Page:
Yesterday, Scott Paul railed against the inaccuracies found in this Washington Times editorial about the United Nations Convention on the Law of the Sea. Apparently, Scott wasn’t the only person to raise an eyebrow. Captain Patrick J. Neher, director for international and operational law of the Judge Advocate General’s Corps at the Pentagon, wrote the following letter to the editor in today’s Washington Times.
LOST will enhance security
The editorial “Defeat the Law of the Sea Treaty” (yesterday) contained four errors.
First, President Reagan supported the convention except for six specific objections to Part XI on deep seabed mining. Those objections were fixed in the 1994 agreement formally modifying Part XI, to which the United States is a signatory. Mandatory technology transfer was rescinded outright in Section 5, paragraph 2 of the agreement annex.
Second, the convention’s provisions on “peaceful purposes” do not constrain U.S. military activities. They restate binding obligations we already have and support under the U.N. Charter. The negotiating history on this point is clear.
In 1976, Ecuador attempted to turn the “peaceful purposes” provisions into arms control obligations. They went nowhere. Why does The Washington Times raise today a long-discredited and failed socialist argument from the 1970s?
Third, the convention not only supports the Proliferation Security Initiative (PSI), but not being a party hinders efforts to recruit PSI countries.
But you don’t have to believe me: As then-Under Secretary John Bolton testified before the Senate in 2005, “the PSI statement of interdiction principles says very clearly that any actions taken pursuant to PSI would be done in accordance with existing national and international authority. And of course all of our other core group members of the PSI are states party to the Law of the Sea Treaty.”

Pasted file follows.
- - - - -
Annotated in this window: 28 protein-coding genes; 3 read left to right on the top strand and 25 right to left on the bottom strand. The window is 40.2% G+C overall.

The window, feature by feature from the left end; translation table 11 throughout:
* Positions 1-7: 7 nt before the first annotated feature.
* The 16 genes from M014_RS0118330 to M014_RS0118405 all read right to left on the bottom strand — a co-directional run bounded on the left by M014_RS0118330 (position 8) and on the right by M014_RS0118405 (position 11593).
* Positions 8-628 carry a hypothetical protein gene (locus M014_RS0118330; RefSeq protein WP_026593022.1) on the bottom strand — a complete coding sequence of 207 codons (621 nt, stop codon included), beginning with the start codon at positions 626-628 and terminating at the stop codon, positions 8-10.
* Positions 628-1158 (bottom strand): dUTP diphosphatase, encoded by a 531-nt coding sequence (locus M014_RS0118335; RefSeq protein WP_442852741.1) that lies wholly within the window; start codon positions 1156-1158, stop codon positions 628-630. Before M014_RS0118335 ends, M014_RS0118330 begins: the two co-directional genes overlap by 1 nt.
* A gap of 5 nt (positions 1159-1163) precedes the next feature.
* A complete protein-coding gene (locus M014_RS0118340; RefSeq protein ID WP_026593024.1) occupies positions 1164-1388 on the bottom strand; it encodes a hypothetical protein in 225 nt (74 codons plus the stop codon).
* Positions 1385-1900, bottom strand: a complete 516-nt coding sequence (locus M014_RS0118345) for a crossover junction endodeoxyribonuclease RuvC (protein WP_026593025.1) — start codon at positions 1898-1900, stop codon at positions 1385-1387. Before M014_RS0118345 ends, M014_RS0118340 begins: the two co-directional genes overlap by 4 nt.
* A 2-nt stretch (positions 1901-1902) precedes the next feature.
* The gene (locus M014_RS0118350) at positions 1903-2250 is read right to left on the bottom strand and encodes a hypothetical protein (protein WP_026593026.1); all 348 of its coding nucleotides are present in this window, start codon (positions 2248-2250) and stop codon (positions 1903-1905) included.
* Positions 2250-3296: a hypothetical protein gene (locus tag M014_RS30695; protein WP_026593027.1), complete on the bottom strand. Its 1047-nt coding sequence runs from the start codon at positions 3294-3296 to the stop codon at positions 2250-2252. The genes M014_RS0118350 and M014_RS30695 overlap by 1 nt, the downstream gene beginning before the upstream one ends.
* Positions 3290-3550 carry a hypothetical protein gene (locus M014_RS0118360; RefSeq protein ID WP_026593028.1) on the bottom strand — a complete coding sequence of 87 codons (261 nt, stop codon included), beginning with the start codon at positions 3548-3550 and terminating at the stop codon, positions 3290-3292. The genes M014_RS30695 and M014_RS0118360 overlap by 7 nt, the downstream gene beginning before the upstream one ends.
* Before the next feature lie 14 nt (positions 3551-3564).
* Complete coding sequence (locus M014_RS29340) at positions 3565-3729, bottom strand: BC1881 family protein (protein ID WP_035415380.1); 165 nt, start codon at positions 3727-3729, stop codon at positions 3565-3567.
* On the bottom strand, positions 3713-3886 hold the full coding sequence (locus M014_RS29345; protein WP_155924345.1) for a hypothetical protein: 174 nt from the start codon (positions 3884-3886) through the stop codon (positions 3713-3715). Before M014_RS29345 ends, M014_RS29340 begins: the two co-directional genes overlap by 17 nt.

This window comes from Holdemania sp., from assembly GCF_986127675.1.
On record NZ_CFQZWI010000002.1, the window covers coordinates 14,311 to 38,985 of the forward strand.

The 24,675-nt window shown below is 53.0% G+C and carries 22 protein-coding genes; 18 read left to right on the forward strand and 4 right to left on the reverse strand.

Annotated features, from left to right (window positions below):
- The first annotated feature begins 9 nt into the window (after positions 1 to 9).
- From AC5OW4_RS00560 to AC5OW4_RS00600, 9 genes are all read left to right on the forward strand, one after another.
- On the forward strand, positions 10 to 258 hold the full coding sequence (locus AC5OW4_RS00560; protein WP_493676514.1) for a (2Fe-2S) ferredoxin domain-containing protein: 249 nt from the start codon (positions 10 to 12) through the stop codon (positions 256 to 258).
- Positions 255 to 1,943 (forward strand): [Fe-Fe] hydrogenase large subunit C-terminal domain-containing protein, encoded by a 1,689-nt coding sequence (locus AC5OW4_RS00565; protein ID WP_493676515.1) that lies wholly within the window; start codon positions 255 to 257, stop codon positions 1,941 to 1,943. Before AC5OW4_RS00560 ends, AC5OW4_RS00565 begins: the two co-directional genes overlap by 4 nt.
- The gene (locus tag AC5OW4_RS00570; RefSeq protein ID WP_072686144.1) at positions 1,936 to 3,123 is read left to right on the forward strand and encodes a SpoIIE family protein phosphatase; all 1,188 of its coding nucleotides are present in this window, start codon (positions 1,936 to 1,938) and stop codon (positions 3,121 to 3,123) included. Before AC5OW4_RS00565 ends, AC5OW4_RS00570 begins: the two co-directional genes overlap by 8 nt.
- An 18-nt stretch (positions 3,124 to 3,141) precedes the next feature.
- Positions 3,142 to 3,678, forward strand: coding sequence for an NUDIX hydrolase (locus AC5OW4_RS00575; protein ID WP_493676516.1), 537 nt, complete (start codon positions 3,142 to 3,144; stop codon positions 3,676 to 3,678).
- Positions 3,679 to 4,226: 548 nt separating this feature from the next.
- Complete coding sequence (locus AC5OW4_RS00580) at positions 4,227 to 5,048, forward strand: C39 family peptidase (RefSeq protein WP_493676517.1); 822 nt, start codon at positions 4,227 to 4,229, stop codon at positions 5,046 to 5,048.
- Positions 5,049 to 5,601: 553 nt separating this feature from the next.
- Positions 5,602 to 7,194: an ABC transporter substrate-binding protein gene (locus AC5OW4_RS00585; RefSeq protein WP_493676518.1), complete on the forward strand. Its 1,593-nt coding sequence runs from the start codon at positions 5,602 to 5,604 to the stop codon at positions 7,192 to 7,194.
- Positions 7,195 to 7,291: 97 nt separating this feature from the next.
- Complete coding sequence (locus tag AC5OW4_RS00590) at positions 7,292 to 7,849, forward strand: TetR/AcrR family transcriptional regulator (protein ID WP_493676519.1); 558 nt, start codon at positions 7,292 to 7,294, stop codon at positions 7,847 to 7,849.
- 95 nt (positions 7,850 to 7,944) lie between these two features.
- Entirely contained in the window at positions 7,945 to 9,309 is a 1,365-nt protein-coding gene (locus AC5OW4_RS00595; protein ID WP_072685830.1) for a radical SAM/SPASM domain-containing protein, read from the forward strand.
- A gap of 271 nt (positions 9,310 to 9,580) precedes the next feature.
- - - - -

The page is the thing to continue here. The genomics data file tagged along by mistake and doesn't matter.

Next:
The PSI interdiction of the vessel BBC China, which broke the back of Libya’s weapons of mass destruction program, was conducted in accordance with the Law of the Sea Convention.
Fourth, our maritime interdictions as well as all our military activities will be exempt from dispute resolution. Article 298.1 of the convention expressly provides that it is the right of a state, and solely the state, to pre-emptively and completely reject all the dispute resolution procedures for activities it determines are military activities.
All permanent members of the United Nations Security Council (except us) and numerous other countries have taken the military activities exemption. They, like us, would never accept a court or tribunal acting ultra vires beyond the limits of the convention itself. And by the way: Iran is not a party to the convention; like us, North Korea, Libya and Syria they are on the outside.
Also, the Senate resolution will reject the World Court and International Tribunal for the Law of the Sea, and instead choose arbitration for dispute resolution of nonexempt issues.
The Times should know better than to repeat myths on important national security matters. We are at war. The president, his war cabinet, the Joint Chiefs of Staff and the commandant of the Coast Guard agree that joining the Law of the Sea Convention will enhance our national security.
CAPT. PATRICK J. NEHER
Judge Advocate General’s Corps
Director, international and operational law